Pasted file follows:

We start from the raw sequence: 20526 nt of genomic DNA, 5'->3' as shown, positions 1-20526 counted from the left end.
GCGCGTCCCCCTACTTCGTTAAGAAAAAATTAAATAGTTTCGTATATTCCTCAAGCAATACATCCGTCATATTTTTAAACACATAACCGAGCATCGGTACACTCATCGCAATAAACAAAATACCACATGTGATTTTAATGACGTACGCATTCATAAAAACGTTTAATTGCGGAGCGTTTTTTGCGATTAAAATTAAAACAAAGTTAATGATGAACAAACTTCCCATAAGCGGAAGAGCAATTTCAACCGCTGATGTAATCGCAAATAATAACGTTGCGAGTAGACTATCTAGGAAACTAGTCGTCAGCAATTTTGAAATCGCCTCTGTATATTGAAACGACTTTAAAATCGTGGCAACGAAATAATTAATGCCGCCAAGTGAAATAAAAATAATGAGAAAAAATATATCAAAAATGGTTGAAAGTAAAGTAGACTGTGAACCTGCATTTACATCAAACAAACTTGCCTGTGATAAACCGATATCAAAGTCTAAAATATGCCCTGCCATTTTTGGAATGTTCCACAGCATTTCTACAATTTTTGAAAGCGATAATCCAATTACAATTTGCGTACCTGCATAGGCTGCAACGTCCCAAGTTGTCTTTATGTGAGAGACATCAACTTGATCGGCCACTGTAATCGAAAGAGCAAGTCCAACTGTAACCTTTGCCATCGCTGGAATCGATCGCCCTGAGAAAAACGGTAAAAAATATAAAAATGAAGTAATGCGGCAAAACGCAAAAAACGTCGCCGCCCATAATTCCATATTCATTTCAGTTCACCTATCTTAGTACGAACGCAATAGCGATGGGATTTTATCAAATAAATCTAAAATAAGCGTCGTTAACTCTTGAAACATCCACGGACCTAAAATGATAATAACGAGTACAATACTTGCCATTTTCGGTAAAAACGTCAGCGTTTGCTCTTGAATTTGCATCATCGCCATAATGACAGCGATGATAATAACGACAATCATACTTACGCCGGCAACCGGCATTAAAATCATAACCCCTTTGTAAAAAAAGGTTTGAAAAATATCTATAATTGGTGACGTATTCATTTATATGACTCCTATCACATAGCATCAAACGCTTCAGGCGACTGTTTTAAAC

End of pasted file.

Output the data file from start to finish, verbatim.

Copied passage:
We start from the raw sequence: 20526 nt of genomic DNA, 5'->3' as shown, positions 1-20526 counted from the left end.
GCGCGTCCCCCTACTTCGTTAAGAAAAAATTAAATAGTTTCGTATATTCCTCAAGCAATACATCCGTCATATTTTTAAACACATAACCGAGCATCGGTACACTCATCGCAATAAACAAAATACCACATGTGATTTTAATGACGTACGCATTCATAAAAACGTTTAATTGCGGAGCGTTTTTTGCGATTAAAATTAAAACAAAGTTAATGATGAACAAACTTCCCATAAGCGGAAGAGCAATTTCAACCGCTGATGTAATCGCAAATAATAACGTTGCGAGTAGACTATCTAGGAAACTAGTCGTCAGCAATTTTGAAATCGCCTCTGTATATTGAAACGACTTTAAAATCGTGGCAACGAAATAATTAATGCCGCCAAGTGAAATAAAAATAATGAGAAAAAATATATCAAAAATGGTTGAAAGTAAAGTAGACTGTGAACCTGCATTTACATCAAACAAACTTGCCTGTGATAAACCGATATCAAAGTCTAAAATATGCCCTGCCATTTTTGGAATGTTCCACAGCATTTCTACAATTTTTGAAAGCGATAATCCAATTACAATTTGCGTACCTGCATAGGCTGCAACGTCCCAAGTTGTCTTTATGTGAGAGACATCAACTTGATCGGCCACTGTAATCGAAAGAGCAAGTCCAACTGTAACCTTTGCCATCGCTGGAATCGATCGCCCTGAGAAAAACGGTAAAAAATATAAAAATGAAGTAATGCGGCAAAACGCAAAAAACGTCGCCGCCCATAATTCCATATTCATTTCAGTTCACCTATCTTAGTACGAACGCAATAGCGATGGGATTTTATCAAATAAATCTAAAATAAGCGTCGTTAACTCTTGAAACATCCACGGACCTAAAATGATAATAACGAGTACAATACTTGCCATTTTCGGTAAAAACGTCAGCGTTTGCTCTTGAATTTGCATCATCGCCATAATGACAGCGATGATAATAACGACAATCATACTTACGCCGGCAACCGGCATTAAAATCATAACCCCTTTGTAAAAAAAGGTTTGAAAAATATCTATAATTGGTGACGTATTCATTTATATGACTCCTATCACATAGCATCAAACGCTTCAGGCGACTGTTTTAAAC